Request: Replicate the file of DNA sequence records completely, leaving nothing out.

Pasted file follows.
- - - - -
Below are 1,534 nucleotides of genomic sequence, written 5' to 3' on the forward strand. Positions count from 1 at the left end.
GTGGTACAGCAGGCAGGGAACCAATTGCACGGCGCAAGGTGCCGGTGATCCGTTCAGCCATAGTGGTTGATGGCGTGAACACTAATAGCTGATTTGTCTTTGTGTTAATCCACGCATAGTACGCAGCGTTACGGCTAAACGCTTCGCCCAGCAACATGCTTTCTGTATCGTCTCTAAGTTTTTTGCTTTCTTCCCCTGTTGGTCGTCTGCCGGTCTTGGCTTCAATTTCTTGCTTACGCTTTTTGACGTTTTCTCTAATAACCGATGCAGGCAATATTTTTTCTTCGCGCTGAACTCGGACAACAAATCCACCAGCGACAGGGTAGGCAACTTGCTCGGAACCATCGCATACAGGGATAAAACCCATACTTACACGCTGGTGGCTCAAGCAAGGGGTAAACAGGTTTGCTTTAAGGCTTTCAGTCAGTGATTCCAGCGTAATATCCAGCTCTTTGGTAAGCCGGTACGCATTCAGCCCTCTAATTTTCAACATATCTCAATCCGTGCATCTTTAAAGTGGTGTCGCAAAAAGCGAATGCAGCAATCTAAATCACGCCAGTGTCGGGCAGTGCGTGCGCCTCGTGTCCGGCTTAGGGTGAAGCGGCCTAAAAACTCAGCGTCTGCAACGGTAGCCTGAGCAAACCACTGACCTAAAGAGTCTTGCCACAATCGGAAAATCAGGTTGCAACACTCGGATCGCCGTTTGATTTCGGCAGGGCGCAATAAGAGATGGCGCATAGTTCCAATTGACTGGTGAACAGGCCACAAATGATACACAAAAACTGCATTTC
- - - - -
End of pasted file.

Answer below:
Below are 1,534 nucleotides of genomic sequence, written 5' to 3' on the forward strand. Positions count from 1 at the left end.
GTGGTACAGCAGGCAGGGAACCAATTGCACGGCGCAAGGTGCCGGTGATCCGTTCAGCCATAGTGGTTGATGGCGTGAACACTAATAGCTGATTTGTCTTTGTGTTAATCCACGCATAGTACGCAGCGTTACGGCTAAACGCTTCGCCCAGCAACATGCTTTCTGTATCGTCTCTAAGTTTTTTGCTTTCTTCCCCTGTTGGTCGTCTGCCGGTCTTGGCTTCAATTTCTTGCTTACGCTTTTTGACGTTTTCTCTAATAACCGATGCAGGCAATATTTTTTCTTCGCGCTGAACTCGGACAACAAATCCACCAGCGACAGGGTAGGCAACTTGCTCGGAACCATCGCATACAGGGATAAAACCCATACTTACACGCTGGTGGCTCAAGCAAGGGGTAAACAGGTTTGCTTTAAGGCTTTCAGTCAGTGATTCCAGCGTAATATCCAGCTCTTTGGTAAGCCGGTACGCATTCAGCCCTCTAATTTTCAACATATCTCAATCCGTGCATCTTTAAAGTGGTGTCGCAAAAAGCGAATGCAGCAATCTAAATCACGCCAGTGTCGGGCAGTGCGTGCGCCTCGTGTCCGGCTTAGGGTGAAGCGGCCTAAAAACTCAGCGTCTGCAACGGTAGCCTGAGCAAACCACTGACCTAAAGAGTCTTGCCACAATCGGAAAATCAGGTTGCAACACTCGGATCGCCGTTTGATTTCGGCAGGGCGCAATAAGAGATGGCGCATAGTTCCAATTGACTGGTGAACAGGCCACAAATGATACACAAAAACTGCATTTC